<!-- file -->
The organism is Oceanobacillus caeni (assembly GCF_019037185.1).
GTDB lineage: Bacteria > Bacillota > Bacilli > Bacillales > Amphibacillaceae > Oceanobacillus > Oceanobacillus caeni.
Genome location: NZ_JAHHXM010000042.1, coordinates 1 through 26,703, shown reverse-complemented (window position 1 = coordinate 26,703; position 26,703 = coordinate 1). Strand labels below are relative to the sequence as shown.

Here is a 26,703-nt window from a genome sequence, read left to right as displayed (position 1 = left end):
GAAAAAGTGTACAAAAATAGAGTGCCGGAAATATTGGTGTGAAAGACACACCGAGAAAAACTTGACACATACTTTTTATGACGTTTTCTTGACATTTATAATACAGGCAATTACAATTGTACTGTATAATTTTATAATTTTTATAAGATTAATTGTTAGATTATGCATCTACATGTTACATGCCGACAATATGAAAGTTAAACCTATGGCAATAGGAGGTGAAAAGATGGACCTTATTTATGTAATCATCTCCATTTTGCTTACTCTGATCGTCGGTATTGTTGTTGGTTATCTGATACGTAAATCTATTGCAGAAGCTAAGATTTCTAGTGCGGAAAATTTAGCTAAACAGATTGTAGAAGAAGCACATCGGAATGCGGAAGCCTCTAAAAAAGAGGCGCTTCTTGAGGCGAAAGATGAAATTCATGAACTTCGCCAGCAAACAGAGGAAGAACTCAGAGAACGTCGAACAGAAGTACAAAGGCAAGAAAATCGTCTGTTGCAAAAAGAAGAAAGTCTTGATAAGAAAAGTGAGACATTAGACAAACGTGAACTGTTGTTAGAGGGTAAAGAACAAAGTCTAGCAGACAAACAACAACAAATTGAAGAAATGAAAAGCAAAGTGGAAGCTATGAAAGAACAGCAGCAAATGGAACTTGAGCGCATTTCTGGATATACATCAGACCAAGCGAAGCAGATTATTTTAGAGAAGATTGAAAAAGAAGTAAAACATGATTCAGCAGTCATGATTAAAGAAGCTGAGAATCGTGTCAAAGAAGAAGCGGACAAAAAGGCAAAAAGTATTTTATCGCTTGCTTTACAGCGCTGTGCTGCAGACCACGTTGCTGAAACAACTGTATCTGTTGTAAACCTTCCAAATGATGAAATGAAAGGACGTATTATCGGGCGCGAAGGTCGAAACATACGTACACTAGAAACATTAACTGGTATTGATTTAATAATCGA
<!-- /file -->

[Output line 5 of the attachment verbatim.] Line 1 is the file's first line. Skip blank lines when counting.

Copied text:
GAAAAAGTGTACAAAAATAGAGTGCCGGAAATATTGGTGTGAAAGACACACCGAGAAAAACTTGACACATACTTTTTATGACGTTTTCTTGACATTTATAATACAGGCAATTACAATTGTACTGTATAATTTTATAATTTTTATAAGATTAATTGTTAGATTATGCATCTACATGTTACATGCCGACAATATGAAAGTTAAACCTATGGCAATAGGAGGTGAAAAGATGGACCTTATTTATGTAATCATCTCCATTTTGCTTACTCTGATCGTCGGTATTGTTGTTGGTTATCTGATACGTAAATCTATTGCAGAAGCTAAGATTTCTAGTGCGGAAAATTTAGCTAAACAGATTGTAGAAGAAGCACATCGGAATGCGGAAGCCTCTAAAAAAGAGGCGCTTCTTGAGGCGAAAGATGAAATTCATGAACTTCGCCAGCAAACAGAGGAAGAACTCAGAGAACGTCGAACAGAAGTACAAAGGCAAGAAAATCGTCTGTTGCAAAAAGAAGAAAGTCTTGATAAGAAAAGTGAGACATTAGACAAACGTGAACTGTTGTTAGAGGGTAAAGAACAAAGTCTAGCAGACAAACAACAACAAATTGAAGAAATGAAAAGCAAAGTGGAAGCTATGAAAGAACAGCAGCAAATGGAACTTGAGCGCATTTCTGGATATACATCAGACCAAGCGAAGCAGATTATTTTAGAGAAGATTGAAAAAGAAGTAAAACATGATTCAGCAGTCATGATTAAAGAAGCTGAGAATCGTGTCAAAGAAGAAGCGGACAAAAAGGCAAAAAGTATTTTATCGCTTGCTTTACAGCGCTGTGCTGCAGACCACGTTGCTGAAACAACTGTATCTGTTGTAAACCTTCCAAATGATGAAATGAAAGGACGTATTATCGGGCGCGAAGGTCGAAACATACGTACACTAGAAACATTAACTGGTATTGATTTAATAATCGA